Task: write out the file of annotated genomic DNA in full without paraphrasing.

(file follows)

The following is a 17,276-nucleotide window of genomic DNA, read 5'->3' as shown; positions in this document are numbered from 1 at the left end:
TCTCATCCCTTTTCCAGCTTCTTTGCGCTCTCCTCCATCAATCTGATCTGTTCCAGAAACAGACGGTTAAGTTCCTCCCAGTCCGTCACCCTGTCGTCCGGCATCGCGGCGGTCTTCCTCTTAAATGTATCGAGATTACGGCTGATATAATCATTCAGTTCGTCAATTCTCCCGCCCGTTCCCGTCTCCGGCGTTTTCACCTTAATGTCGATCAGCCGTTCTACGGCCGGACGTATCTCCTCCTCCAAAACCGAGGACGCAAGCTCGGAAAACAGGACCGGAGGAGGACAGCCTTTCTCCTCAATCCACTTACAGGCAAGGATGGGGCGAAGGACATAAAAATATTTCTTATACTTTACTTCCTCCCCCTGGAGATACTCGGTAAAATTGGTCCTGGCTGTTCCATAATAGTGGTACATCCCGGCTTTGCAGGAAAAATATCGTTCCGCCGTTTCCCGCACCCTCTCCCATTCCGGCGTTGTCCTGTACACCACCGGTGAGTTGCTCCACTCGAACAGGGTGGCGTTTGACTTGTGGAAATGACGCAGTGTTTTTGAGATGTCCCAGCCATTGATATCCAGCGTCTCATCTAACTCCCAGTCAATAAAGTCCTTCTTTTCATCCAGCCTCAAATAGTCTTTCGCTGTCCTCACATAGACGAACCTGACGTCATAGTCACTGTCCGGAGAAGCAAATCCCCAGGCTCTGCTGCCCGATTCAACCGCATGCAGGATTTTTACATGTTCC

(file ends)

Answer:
The following is a 17,276-nucleotide window of genomic DNA, read 5'->3' as shown; positions in this document are numbered from 1 at the left end:
TCTCATCCCTTTTCCAGCTTCTTTGCGCTCTCCTCCATCAATCTGATCTGTTCCAGAAACAGACGGTTAAGTTCCTCCCAGTCCGTCACCCTGTCGTCCGGCATCGCGGCGGTCTTCCTCTTAAATGTATCGAGATTACGGCTGATATAATCATTCAGTTCGTCAATTCTCCCGCCCGTTCCCGTCTCCGGCGTTTTCACCTTAATGTCGATCAGCCGTTCTACGGCCGGACGTATCTCCTCCTCCAAAACCGAGGACGCAAGCTCGGAAAACAGGACCGGAGGAGGACAGCCTTTCTCCTCAATCCACTTACAGGCAAGGATGGGGCGAAGGACATAAAAATATTTCTTATACTTTACTTCCTCCCCCTGGAGATACTCGGTAAAATTGGTCCTGGCTGTTCCATAATAGTGGTACATCCCGGCTTTGCAGGAAAAATATCGTTCCGCCGTTTCCCGCACCCTCTCCCATTCCGGCGTTGTCCTGTACACCACCGGTGAGTTGCTCCACTCGAACAGGGTGGCGTTTGACTTGTGGAAATGACGCAGTGTTTTTGAGATGTCCCAGCCATTGATATCCAGCGTCTCATCTAACTCCCAGTCAATAAAGTCCTTCTTTTCATCCAGCCTCAAATAGTCTTTCGCTGTCCTCACATAGACGAACCTGACGTCATAGTCACTGTCCGGAGAAGCAAATCCCCAGGCTCTGCTGCCCGATTCAACCGCATGCAGGATTTTTACATGTTCC